A few days ago, I broke the handle on my car door. Don't ask me how, these things just seem to happen. Snap. Now every time I want to go somewhere, I have to climb in on the passenger side and clamber over to the driver seat, which is noticeably awkward when I'm wearing a skirt or a date walks me to my car or I park next to the restaurant on Abbot Kinney with sidewalk tables and lots of blasé shiny people. Now I'm wondering if I should get the door fixed or just buy a new car. What? Buying a new car is an eminently reasonable, if fiscally irresponsible, solution. This plan didn't occur to me when my transmission busted, by the way. Or when someone smashed into me and totaled poor Suzi the Suzuki. The insurance company didn't realize that all she needed was a little love and a lot of life support. Luckily, I'm a very persuasive automotive advocate. Until my car gets the equivalent of a hangnail. Then I contemplate sending her to the slaughterhouse.
But I've had Suzi for eleven years now, so I guess I couldn't be accused of flagrant car purchasing were I to consider putting her and her busted door handle out to pasture. Not that I'm morally opposed to flagrant car purchasing, you understand. Everyone has their thing. If that's yours, you have my blessing. Purchase flagrantly away! Mazel tov!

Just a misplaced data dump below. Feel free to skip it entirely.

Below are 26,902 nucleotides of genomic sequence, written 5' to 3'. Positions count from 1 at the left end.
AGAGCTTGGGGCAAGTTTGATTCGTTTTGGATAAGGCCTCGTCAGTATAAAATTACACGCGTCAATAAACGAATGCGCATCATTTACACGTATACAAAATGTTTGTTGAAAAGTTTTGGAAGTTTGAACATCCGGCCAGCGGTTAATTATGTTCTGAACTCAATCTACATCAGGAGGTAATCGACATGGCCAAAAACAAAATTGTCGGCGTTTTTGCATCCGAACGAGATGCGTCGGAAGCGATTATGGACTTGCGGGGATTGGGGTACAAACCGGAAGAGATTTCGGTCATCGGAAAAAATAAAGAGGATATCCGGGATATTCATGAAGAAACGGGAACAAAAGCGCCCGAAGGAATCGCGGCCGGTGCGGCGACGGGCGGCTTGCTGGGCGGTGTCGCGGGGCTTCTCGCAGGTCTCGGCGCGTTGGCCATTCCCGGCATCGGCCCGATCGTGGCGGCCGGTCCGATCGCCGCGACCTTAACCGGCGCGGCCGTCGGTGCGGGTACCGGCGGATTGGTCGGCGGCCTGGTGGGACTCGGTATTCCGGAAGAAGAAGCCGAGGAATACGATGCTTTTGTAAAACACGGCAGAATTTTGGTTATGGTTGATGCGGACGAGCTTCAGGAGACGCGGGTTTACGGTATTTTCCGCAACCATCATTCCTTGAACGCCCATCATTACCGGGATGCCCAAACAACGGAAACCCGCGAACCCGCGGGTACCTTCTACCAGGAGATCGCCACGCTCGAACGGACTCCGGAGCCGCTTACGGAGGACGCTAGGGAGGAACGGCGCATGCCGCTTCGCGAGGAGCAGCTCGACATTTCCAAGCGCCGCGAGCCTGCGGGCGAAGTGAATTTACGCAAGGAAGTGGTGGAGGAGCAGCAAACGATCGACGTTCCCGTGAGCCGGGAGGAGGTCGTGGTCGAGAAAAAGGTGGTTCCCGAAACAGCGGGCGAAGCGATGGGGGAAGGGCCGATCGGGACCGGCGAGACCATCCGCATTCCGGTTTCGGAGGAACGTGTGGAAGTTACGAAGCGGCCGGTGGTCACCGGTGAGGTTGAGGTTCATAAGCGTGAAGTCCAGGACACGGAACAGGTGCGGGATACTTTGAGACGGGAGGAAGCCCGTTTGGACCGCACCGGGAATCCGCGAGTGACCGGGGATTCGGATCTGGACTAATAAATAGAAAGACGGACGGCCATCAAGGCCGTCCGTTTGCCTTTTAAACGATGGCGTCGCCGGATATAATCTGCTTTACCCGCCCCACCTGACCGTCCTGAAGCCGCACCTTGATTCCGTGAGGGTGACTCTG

The Moral Imperative of Working For Yourself and Living Ten Minutes from the Beach
For the past few days, my innards have felt like beef carpaccio. Raw and tender, like someone has been beating me enthusiastically with a wooden mallet. Nothing to worry about. Nothing even terribly unusual. I just have a...rich emotional landscape. This week's landscape featured lots of tears and wild arm flailing as I almost fell off the treadmill because I closed my eyes for two damn seconds to feel a feeling before the reality of the present moment reasserted itself in an abrupt but not permanently injurious* manner.
* Injurious absolutely does not seem like a real word. But it is. Don't worry, I looked it up. I often look up words because I'm convinced they're not real words, that my brain created them to fill a paragraph hole in an efficient but inaccurate way. I haven't invented nearly as much of the dictionary as I seem to think.
When Nicole and I decided to stop working early to obey our convenient moral imperative as self-employed LA-dwellers to get the hell out of the house and enjoy the February sunshine, she strode off to ravenously absorb Twilight and I drove to the beach.
On Taking a Break, Especially If That Break Can Be Taken Next To The Pacific
If you give yourself permission to step away for an hour or two, your brain calms down. Sitting on the sand in the sun gives you space to remember that just because you feel like the emotional equivalent of an abused pink appetizer doesn't mean you're doing it wrong. It may even mean that you're doing it right.
Then you get to feel warm and peaceful and happier than you have in days. As a bonus, no one flinches when you accidentally flash them because you're wearing a sundress and are required by life to do weird things to reach the steering wheel.
The beach tells me I'm doing it right.